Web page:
It seems like on a daily basis, I wake up to hear yet another major security breach of personal information has occurred for a major retailer such as Target or Home Depot. If you are like me, my household has received three or four letters this year sharing that an organization we have done business with is reporting a possible or known breach. I dutifully review my credit card and bank accounts for fraudulent charges; I watch my credit report for suspicious activity. However, it isn’t just my good credit or even access to my bank account that many of these thieves want.
No, they want to file a tax return on my behalf! In the world of fraud, this activity is much more lucrative and lower risk for thieves than most other forms of identity theft. Consider that the Federal Trade Commission reports that in 2013 43% of identity theft complaints dealt with fraudulent tax returns. This compared to only 15 percent in 2010!
Just last month a national news program reported on this growing problem and interviewed one convicted fraudster who collected millions by filing roughly 15 returns a day. The IRS estimates that in 2013 it issued refunds on three million fraudulent returns at a cost to taxpayers of $5.2 billion.
Our firm alone has assisted three clients who have been victims of this crime. Two of the victims were recently deceased. In one of these cases, it is suspected that the information was gathered from a death certificate submitted to a cell phone provider in order to close the account. An office worker allegedly sold this personal information to the thief.
How does the criminal get away with this, and how does it impact you? Generally, he files a very simple tax return for the stolen identity reporting wages, federal withholding and possibly a tax credit or two resulting in a refund of $3,000 or $4,000. The IRS is required to issue refunds within six weeks; however, with the advent of e-filing and electronic deposit, refunds generally are issued within 10 days or less. The IRS processes the return and either denies or accepts it. If accepted, the refund is generally posted to a debit card provided by the filer. It is reported that this scheme works 40% of the time. Not bad odds for a criminal whose biggest risk is that he won’t receive the refund.
So how does this impact you, the legitimate tax payer, and what can you do to minimize this risk? First of all, the impact to you can range from a significant delay in your tax refund to a lengthy process of proving you are the legitimate taxpayer to the IRS. This of course impacts your tax account and causes delays in obtaining credit or other transactions where tax transcripts are checked or required.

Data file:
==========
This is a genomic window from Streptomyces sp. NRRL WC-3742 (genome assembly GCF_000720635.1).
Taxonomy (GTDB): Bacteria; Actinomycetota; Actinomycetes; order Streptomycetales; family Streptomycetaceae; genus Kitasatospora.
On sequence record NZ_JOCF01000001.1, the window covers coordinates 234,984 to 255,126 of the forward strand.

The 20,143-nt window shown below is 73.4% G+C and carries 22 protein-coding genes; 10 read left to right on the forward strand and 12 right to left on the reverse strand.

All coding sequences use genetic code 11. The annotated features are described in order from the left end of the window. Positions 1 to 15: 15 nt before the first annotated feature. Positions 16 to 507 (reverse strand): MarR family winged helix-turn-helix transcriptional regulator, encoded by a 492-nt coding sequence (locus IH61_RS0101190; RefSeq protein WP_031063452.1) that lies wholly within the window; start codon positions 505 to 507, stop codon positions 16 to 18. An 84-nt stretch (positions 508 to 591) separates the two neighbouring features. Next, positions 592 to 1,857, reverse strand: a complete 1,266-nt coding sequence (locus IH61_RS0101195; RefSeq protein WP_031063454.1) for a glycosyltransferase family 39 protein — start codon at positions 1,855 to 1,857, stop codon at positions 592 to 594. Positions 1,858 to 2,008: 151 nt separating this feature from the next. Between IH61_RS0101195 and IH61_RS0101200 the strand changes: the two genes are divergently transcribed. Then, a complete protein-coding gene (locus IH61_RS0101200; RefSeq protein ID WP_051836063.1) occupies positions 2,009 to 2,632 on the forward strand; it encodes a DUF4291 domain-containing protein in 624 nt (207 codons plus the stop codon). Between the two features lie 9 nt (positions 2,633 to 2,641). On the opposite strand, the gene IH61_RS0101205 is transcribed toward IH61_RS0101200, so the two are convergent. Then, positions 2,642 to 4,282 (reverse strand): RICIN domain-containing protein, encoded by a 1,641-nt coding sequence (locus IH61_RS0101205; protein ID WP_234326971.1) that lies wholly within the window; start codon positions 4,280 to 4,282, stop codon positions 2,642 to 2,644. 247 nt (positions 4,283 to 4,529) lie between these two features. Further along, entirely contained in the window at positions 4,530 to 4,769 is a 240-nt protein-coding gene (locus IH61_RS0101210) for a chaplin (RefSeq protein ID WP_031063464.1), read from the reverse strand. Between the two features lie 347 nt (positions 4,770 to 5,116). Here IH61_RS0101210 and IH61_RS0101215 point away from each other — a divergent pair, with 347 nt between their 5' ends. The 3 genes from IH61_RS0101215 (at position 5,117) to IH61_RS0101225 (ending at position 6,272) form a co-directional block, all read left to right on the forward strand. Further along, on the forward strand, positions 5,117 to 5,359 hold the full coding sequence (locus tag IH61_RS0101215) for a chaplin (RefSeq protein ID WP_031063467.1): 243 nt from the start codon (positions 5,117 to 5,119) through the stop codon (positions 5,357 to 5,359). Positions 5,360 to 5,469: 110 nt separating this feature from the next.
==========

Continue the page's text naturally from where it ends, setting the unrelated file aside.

What can you do to minimize the risk of this type of identity theft? First, of course, follow the IRS tips to protect yourself:
- Don’t carry your Social Security card or any documents that include your Social Security number (SSN) or Individual Taxpayer Identification Number (ITIN).
- Don’t give a business your SSN or ITIN just because they ask. Give it only when required.
- Protect your financial information.
- Check your credit report every quarter.
- Secure personal information in your home.
- Protect your personal computers by using firewalls and anti-spam/virus software, updating security patches and changing passwords for Internet accounts.
- Don’t give personal information over the phone, through the mail or on the Internet unless you have initiated the contact or you are sure you know who you are dealing with. (The IRS does not communicate by e-mail and usually does not call you directly.)
Additionally, if you have had personal information lost or stolen such as financial documents, a purse, or a wallet that contain identifying information, contact us or the IRS Identity Protection Specialized Unit directly to report that you may be at risk. This could prevent many months of frustration later on.
Finally, one of the most effective ways to prevent the headache from this type of fraud is to file your tax return early! The return that the IRS receives first will dictate the complexity and direction of resolving this matter. If you file first, the second return will be rejected. The criminal will not follow up on the rejected return. Beware, these thieves are motivated and timely – they are only successful if they file before you do! Think of it as a race. The first one to the IRS wins!
Most tax forms are available online in mid-January. Send us all of your documents as soon as they are available. We will prepare and e-file your return as soon as the IRS opens the filing system for 2014. If you have a refund, you will receive your refund sooner! If you have a balance due, the payment is still not due until April 15th and can be scheduled for automatic withdrawal on that date. If you are waiting for K-1’s or have a business, send us your personal information in January so we can prepare the return and hold it for the final information.
If you are a business owner, begin finalizing 2014 now! As we enter the fourth quarter, be certain that your records are reconciled and current through September 30th. This will allow us time to prepare your business tax return and related K-1’s early in the season, which then allows you to file your individual tax return sooner.
We are here to help you. Call your Alerding CPA Group tax professional at 317-569-4181 to discuss what you need to do to file early this year. Alerding CPA Group is an Indianapolis-based public accounting firm. Visit our website: www.alerdingcpagroup.com.